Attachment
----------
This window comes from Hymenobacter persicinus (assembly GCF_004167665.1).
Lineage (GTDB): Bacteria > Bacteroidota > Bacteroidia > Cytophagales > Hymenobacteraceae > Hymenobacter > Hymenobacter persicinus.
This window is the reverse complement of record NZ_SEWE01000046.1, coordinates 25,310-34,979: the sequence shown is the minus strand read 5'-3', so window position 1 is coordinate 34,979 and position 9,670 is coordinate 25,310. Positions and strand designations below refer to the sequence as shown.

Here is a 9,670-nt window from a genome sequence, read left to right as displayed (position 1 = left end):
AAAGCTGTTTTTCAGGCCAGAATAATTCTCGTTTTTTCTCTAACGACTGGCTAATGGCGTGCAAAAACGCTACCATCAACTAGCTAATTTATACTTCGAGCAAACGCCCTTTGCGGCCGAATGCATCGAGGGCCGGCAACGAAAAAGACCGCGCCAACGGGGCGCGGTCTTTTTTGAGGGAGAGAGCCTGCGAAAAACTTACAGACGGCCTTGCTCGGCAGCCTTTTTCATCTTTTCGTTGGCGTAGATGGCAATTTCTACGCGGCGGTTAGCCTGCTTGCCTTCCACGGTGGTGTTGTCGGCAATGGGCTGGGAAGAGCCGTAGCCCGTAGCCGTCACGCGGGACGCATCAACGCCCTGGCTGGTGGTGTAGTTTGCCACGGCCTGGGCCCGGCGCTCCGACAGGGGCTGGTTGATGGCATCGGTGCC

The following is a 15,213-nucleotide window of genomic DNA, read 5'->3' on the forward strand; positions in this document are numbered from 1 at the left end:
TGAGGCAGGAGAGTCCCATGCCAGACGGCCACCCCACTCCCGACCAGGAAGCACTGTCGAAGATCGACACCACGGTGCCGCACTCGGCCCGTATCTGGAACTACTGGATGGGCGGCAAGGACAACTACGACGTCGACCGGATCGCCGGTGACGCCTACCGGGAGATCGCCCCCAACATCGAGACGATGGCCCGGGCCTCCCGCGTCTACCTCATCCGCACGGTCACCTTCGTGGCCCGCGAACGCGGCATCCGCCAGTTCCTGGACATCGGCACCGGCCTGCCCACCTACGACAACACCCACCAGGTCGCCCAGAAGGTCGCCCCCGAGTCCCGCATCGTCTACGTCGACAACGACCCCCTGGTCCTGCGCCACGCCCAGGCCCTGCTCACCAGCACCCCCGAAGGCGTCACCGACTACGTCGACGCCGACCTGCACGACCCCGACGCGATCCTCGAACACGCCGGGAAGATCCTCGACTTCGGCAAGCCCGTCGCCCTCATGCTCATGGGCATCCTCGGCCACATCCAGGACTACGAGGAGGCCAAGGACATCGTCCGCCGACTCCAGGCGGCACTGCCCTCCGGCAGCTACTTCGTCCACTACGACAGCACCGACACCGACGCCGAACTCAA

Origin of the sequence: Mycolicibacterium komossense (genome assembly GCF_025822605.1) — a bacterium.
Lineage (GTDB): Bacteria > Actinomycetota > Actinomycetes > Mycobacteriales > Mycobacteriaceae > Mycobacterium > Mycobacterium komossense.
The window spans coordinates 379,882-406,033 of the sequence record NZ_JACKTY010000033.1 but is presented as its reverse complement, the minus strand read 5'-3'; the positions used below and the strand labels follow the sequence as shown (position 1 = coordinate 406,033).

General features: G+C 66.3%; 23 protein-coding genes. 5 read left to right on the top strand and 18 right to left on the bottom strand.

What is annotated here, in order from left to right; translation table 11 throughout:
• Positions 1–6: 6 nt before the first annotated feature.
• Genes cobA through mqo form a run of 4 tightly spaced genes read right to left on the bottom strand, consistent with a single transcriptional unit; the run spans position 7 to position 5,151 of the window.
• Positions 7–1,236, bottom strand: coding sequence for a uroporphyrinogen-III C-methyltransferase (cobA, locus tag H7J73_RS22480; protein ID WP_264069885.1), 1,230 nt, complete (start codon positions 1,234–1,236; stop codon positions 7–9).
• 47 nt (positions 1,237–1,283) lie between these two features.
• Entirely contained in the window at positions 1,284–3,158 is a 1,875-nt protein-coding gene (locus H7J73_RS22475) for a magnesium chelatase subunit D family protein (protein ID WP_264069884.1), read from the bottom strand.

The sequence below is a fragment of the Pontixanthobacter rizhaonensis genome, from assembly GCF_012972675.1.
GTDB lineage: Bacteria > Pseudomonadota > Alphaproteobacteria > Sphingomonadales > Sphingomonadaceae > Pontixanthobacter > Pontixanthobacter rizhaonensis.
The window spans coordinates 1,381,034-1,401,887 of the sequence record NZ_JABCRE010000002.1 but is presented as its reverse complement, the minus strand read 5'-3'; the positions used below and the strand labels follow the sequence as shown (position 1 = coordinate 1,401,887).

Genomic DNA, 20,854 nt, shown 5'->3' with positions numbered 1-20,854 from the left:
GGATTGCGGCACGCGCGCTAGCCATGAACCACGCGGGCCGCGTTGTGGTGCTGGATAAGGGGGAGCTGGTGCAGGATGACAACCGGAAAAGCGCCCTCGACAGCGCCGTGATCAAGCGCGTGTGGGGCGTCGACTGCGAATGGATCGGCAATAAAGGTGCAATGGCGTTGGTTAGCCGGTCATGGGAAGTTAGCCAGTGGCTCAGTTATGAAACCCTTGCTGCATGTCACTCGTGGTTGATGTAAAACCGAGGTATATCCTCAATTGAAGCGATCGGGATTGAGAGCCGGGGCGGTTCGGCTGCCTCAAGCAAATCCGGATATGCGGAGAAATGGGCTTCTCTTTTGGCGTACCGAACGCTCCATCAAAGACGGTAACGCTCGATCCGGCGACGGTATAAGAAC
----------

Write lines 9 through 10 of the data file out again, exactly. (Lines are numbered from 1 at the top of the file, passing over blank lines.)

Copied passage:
Lineage (GTDB): Bacteria > Actinomycetota > Actinomycetes > Mycobacteriales > Mycobacteriaceae > Mycobacterium > Mycobacterium komossense.
The window spans coordinates 379,882-406,033 of the sequence record NZ_JACKTY010000033.1 but is presented as its reverse complement, the minus strand read 5'-3'; the positions used below and the strand labels follow the sequence as shown (position 1 = coordinate 406,033).